Electronic word-of-mouth (e-WOM) plays an important role in influencing Chinese consumers’ brand perceptions. While domestic social media managers are keen to understand how to protect their brands, their foreign counterparts are keen to reduce consumer ethnocentrism in order to gain a foothold in the Chinese market. This study uses an online survey to investigate whether positive and negative e-WOM enhance or weaken consumer ethnocentrism and brand equity towards domestic and foreign smart phone brands. Findings suggests that both positive and negative e-WOM influence consumer ethnocentrism and that these effects are contingent upon brand origin. Furthermore, findings show that the effects of positive and negative e-WOM on brand equity are consistent, irrespective of brand origin. Interestingly, consumer ethnocentrism has a positive effect on brand equity for domestic brands, but does not have a negative effect on brand equity for foreign brands. The study further discusses theoretical and practical implications of the findings.
With the rapid development of social media and usage of smart phones, electronic word-of-mouth (e-WOM) is ubiquitous (King, Racherla, & Bush, 2014; Okazaki, 2009; Zhang, Abound Omran, & Cobanoglu, 2017). In contrast to traditional word-of-mouth (WOM), eWOM allows customers to receive real-time and real-life information from previously unavailable sources. Social media networks allow consumers to easily share and collect brand-related information in a timely and cost-efficient manner, thus speeding up the diffusion of eWOM (Burnasheva, Suh, & Villalobos-Moron, 2019). Consequently, eWOM influences consumers’ brand related attitude and behavior (Chiu, Wang, Ho, Zhang, & Zhao, 2019; Erkan & Evans, 2016; MartínConsuegra, Faraoni, Díaz, & Ranfagni, 2018; Okazaki, 2009).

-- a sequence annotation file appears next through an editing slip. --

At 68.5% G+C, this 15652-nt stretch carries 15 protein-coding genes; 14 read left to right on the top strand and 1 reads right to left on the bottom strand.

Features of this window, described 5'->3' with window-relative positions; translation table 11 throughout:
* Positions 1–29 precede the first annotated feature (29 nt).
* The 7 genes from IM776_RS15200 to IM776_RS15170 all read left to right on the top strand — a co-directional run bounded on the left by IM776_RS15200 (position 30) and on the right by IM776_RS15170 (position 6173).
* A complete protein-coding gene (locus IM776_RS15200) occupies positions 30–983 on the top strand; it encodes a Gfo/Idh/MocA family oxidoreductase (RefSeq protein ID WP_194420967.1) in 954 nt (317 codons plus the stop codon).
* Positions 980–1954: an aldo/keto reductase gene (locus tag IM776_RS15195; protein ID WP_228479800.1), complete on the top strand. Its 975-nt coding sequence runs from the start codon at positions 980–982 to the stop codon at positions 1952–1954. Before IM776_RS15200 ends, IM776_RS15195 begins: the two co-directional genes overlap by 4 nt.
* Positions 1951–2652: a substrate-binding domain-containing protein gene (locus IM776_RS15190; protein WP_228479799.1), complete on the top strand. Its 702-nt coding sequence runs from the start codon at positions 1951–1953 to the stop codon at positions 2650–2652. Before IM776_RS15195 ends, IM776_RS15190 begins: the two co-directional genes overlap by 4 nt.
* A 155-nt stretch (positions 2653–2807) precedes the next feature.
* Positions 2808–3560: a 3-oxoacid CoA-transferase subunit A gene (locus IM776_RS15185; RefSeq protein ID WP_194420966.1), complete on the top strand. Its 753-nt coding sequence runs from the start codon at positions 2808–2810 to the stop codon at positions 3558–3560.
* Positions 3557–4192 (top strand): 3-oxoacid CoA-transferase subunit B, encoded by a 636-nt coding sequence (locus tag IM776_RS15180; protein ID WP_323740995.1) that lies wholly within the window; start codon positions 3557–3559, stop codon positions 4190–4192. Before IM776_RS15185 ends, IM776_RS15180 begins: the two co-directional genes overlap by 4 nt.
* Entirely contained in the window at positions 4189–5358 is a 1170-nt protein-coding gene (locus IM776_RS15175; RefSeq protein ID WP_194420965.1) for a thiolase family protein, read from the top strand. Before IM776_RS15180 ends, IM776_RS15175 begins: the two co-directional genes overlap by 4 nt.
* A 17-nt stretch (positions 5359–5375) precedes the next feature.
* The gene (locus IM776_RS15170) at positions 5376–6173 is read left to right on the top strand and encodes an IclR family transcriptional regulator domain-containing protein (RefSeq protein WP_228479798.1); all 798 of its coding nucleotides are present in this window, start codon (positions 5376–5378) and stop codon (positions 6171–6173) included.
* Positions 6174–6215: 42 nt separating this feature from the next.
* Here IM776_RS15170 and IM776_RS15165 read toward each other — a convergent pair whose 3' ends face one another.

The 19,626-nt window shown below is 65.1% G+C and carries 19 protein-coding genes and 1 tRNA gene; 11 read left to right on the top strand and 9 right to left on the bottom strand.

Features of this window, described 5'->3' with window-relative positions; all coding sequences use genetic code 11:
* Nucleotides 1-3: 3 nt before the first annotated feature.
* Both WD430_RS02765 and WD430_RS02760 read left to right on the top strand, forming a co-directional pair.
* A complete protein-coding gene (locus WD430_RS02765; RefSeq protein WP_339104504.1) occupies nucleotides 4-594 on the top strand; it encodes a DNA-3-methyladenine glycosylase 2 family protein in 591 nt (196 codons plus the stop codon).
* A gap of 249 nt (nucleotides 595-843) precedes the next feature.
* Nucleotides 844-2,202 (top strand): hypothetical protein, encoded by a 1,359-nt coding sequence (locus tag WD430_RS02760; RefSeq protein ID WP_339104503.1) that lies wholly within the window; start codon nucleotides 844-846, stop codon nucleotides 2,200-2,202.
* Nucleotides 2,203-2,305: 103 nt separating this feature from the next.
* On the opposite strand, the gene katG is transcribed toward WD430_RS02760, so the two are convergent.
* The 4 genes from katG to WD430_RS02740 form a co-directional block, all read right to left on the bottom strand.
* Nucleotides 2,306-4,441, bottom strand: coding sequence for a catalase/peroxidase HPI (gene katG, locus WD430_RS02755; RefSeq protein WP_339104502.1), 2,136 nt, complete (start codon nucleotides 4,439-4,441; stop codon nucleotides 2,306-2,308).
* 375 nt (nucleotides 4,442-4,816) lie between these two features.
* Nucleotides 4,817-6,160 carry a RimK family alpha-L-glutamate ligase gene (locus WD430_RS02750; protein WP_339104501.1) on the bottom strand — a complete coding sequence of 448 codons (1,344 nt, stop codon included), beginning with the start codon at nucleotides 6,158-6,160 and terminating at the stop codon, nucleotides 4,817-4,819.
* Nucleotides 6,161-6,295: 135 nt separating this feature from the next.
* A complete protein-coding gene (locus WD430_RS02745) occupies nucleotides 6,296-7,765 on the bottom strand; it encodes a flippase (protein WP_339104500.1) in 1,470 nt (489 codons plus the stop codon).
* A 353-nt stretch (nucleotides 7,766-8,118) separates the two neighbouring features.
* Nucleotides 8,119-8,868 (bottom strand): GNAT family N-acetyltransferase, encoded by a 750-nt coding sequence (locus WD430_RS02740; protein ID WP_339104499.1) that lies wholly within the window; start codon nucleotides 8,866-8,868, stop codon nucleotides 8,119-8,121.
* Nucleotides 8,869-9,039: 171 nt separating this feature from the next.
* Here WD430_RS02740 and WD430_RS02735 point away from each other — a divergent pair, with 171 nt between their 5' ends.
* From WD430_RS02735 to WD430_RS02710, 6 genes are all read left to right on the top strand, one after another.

6. Limitations and future research directions
This research is also not without limitations, thus offering interesting avenues for future investigations. First, this study did not account for the source of either positive or negative e-WOM. Source credibility and ties with the source have been shown to affect consumer evaluations of e-WOM (e.g., King et al., 2014). Therefore, future studies should control for different types of sources, while considering weak versus strong ties between the sender and receiver. Such an approach would allow exploring potential contingencies in the effects tested in the current study. Second, this study uses China as an emerging market context. It would be of interest to test the proposed relationships in other emerging markets such as India.